THERE are unreal aspects to this year's Democratic primary campaign. For one thing, there is something akin to phoniness in the way the media and, particularly, TV seem to be trying to keep up an interest in a contest that has become so one-sided. But the race is largely over - barring a political miracle that certainly isn't indicated yet - and it has been for some time.
It isn't just that Mondale needs to pick up only 55 percent of the remaining delegates that puts him in the catbird seat. It's Mondale's hold on the public officials and political leaders who will be among convention delegates. They would be in a position to bend the outcome in Mondale's favor if the race were close.
From the outset that advantage gave Mondale a decided edge: He could have come into the convention somewhat behind and still won. And Hart would need a strong lock on the nomination to be certain of holding off a raid on his delegates by Mondale's persuasive professionals.
In another aspect reality differs from appearance in this campaign: identity. In Eugene McCarthy's widely used analysis of some time ago: ''It is clear to me that in this campaign Hart is being Kennedy, Mondale is Humphrey, and Jackson is Martin Luther King Jr.''
All three candidates still suffer from this ''identity'' problem, Mondale perhaps most of all. His style is reminiscent of Humphrey but without the dynamic touch.
In Cleveland, just before the Ohio primary, a relatively small group of Democratic activists turned out for a fund-raiser. One attendee explained that ''a lot of Mondale supporters didn't show up simply because they are not all that excited about Fritz.''
Mondale's TV image usually is a distortion. He's always been known for his friendliness, his ability to establish quickly a warm relationship with people. He does this through a bantering approach. In Cleveland, at a Ford plant, Mondale had a quip for each worker he chatted with. Nothing terribly funny: Just a little innocent kidding that they all loved.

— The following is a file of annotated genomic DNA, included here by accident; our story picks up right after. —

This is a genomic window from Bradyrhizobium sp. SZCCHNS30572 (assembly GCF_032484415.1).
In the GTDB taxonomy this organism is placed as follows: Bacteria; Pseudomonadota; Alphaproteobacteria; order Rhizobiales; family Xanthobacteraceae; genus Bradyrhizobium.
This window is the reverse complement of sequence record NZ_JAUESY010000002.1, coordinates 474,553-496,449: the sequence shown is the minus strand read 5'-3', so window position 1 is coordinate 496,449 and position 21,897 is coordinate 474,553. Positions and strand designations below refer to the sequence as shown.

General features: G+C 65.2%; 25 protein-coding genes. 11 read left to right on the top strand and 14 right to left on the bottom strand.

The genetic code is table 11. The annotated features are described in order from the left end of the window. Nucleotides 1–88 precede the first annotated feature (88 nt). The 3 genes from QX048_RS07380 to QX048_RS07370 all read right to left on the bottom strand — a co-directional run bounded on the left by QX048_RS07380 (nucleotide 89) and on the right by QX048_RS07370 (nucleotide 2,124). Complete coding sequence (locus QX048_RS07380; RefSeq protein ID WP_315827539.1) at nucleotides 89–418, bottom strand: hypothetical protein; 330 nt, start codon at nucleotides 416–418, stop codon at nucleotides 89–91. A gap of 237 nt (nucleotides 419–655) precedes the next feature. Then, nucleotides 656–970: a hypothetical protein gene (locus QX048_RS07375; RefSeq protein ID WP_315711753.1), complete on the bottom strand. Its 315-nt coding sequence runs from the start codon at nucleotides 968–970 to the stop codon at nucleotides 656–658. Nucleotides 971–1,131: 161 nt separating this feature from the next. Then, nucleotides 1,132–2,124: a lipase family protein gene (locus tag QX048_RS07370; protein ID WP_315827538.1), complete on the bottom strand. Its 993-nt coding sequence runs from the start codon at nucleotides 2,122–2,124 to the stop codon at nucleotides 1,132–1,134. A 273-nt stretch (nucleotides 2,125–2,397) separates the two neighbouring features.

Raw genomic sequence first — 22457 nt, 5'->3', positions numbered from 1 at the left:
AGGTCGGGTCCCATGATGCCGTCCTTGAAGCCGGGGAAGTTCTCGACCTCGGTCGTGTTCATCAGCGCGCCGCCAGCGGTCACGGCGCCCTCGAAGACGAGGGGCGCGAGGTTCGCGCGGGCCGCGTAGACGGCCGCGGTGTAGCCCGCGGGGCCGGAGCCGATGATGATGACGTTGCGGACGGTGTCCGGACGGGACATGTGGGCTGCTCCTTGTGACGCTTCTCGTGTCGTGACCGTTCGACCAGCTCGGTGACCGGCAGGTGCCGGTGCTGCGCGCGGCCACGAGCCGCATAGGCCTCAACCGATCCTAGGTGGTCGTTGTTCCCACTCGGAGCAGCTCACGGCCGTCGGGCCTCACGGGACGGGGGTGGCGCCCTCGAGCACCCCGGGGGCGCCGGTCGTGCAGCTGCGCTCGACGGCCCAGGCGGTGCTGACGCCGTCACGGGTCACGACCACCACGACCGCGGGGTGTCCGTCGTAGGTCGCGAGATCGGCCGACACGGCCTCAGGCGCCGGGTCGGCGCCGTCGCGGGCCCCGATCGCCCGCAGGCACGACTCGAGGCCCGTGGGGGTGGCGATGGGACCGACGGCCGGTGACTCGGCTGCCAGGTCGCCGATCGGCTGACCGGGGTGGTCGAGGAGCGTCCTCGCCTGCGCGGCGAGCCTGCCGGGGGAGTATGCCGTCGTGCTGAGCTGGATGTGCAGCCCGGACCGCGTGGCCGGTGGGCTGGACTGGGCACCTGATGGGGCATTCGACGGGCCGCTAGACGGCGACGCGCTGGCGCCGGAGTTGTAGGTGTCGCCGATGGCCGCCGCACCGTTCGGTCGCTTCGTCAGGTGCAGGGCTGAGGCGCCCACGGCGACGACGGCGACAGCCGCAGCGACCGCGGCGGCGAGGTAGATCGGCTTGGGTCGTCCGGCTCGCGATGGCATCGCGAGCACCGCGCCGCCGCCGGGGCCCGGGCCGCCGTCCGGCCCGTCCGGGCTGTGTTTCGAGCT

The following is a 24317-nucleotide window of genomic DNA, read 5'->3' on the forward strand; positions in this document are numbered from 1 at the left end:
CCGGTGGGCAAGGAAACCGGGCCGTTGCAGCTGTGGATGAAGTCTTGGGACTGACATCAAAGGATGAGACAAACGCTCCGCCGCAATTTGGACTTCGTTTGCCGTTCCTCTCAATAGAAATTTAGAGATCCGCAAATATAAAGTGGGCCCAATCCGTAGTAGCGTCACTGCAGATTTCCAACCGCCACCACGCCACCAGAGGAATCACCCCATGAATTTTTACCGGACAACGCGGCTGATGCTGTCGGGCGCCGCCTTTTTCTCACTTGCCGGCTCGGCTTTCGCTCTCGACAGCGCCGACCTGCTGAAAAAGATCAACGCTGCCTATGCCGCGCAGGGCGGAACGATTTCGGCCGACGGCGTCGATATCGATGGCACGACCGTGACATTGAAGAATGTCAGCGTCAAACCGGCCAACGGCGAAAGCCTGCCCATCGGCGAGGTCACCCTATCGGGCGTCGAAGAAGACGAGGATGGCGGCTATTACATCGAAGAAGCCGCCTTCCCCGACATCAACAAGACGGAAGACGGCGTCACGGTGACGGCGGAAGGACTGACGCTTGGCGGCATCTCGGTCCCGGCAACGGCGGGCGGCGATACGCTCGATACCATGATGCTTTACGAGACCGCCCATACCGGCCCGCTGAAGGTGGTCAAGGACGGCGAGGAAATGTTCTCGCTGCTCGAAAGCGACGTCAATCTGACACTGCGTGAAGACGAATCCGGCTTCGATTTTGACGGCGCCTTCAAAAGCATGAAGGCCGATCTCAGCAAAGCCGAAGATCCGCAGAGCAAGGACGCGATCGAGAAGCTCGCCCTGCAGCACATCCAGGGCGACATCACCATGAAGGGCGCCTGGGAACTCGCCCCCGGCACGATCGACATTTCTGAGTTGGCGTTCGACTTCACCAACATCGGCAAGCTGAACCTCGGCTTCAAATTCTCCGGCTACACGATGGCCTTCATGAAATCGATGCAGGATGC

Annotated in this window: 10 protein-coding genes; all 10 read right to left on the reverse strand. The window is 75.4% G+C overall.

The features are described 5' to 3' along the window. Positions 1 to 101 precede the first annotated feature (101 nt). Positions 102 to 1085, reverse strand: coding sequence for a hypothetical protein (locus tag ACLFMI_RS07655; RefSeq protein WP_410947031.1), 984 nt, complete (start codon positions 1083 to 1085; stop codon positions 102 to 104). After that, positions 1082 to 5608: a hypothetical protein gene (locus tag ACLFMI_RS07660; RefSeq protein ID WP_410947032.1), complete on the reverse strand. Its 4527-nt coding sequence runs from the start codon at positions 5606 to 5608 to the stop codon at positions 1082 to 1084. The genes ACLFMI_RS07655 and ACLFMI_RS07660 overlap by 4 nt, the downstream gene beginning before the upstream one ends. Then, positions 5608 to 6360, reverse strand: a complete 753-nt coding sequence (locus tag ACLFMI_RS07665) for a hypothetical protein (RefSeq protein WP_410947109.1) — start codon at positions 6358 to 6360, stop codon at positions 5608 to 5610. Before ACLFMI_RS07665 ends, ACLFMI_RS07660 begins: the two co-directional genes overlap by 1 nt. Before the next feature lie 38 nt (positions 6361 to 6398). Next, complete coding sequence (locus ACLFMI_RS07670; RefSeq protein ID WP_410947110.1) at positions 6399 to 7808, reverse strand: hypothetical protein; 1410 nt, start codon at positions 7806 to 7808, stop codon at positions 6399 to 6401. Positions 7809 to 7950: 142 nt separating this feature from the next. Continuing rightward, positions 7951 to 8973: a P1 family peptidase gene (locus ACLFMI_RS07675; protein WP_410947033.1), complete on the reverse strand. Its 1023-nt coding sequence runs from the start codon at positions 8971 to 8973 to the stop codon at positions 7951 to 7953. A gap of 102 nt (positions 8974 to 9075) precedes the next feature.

That's Fritz Mondale. Yet the TV cameras weren't picking it up. They waited for his comments about the campaign, all uttered in a sober fashion. So once again Mondale appeared in the nation's homes as a rather formal fellow with little personal charm.
Hart finally has slipped away from the shadow of Kennedy, which he put there with his arm motions and talk of ''new ideas.'' But he has yet to explain fully his new approaches and who he really is.
Jackson is a fairly identifiable candidate. But there is still some confusion: Is he the man of redemption and love, the candidate who evokes King? Or is he the candidate who through his rhetoric and allegiances seems to pose a concern to many Jews and Southern whites?
Finally, the talk about Reagan contributes greatly to the feeling of unreality about this campaign. It comes not only from Republicans but Democrats - including some heavily involved in the campaign. There are comments like: ''Reagan is unbeatable.'' Or, ''Reagan makes these blunders but he still is high in the polls.'' Or, ''Only if Reagan makes some fatal mistake, can our man win.''
Ronald Reagan, whether he is breaking bread with Chinese leaders or just making some simple pronouncement from the White House, is dominating this Democratic primary process.